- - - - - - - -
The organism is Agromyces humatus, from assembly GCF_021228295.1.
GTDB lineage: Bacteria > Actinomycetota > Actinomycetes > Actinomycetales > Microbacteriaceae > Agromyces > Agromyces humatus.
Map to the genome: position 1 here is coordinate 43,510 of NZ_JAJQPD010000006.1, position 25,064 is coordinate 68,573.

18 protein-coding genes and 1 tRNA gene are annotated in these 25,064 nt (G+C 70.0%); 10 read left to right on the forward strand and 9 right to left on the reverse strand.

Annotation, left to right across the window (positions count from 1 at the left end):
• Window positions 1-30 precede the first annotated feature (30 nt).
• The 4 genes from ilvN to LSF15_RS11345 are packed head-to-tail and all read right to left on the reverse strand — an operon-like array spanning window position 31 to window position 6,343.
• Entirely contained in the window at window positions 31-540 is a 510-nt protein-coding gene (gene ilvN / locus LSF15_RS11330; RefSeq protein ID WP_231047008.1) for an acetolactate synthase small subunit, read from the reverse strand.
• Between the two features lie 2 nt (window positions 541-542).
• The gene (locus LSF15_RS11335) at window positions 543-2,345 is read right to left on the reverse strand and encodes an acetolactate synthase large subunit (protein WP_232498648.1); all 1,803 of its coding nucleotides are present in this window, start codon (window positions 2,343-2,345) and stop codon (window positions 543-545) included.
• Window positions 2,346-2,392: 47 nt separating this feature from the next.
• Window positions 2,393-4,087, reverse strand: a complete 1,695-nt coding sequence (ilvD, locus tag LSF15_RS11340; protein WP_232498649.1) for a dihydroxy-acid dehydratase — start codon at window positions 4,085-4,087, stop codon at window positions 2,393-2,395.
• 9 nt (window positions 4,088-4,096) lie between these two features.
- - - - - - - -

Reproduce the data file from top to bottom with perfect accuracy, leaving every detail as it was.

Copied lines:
The organism is Agromyces humatus, from assembly GCF_021228295.1.
GTDB lineage: Bacteria > Actinomycetota > Actinomycetes > Actinomycetales > Microbacteriaceae > Agromyces > Agromyces humatus.
Map to the genome: position 1 here is coordinate 43,510 of NZ_JAJQPD010000006.1, position 25,064 is coordinate 68,573.

18 protein-coding genes and 1 tRNA gene are annotated in these 25,064 nt (G+C 70.0%); 10 read left to right on the forward strand and 9 right to left on the reverse strand.

Annotation, left to right across the window (positions count from 1 at the left end):
• Window positions 1-30 precede the first annotated feature (30 nt).
• The 4 genes from ilvN to LSF15_RS11345 are packed head-to-tail and all read right to left on the reverse strand — an operon-like array spanning window position 31 to window position 6,343.
• Entirely contained in the window at window positions 31-540 is a 510-nt protein-coding gene (gene ilvN / locus LSF15_RS11330; RefSeq protein ID WP_231047008.1) for an acetolactate synthase small subunit, read from the reverse strand.
• Between the two features lie 2 nt (window positions 541-542).
• The gene (locus LSF15_RS11335) at window positions 543-2,345 is read right to left on the reverse strand and encodes an acetolactate synthase large subunit (protein WP_232498648.1); all 1,803 of its coding nucleotides are present in this window, start codon (window positions 2,343-2,345) and stop codon (window positions 543-545) included.
• Window positions 2,346-2,392: 47 nt separating this feature from the next.
• Window positions 2,393-4,087, reverse strand: a complete 1,695-nt coding sequence (ilvD, locus tag LSF15_RS11340; protein WP_232498649.1) for a dihydroxy-acid dehydratase — start codon at window positions 4,085-4,087, stop codon at window positions 2,393-2,395.
• 9 nt (window positions 4,088-4,096) lie between these two features.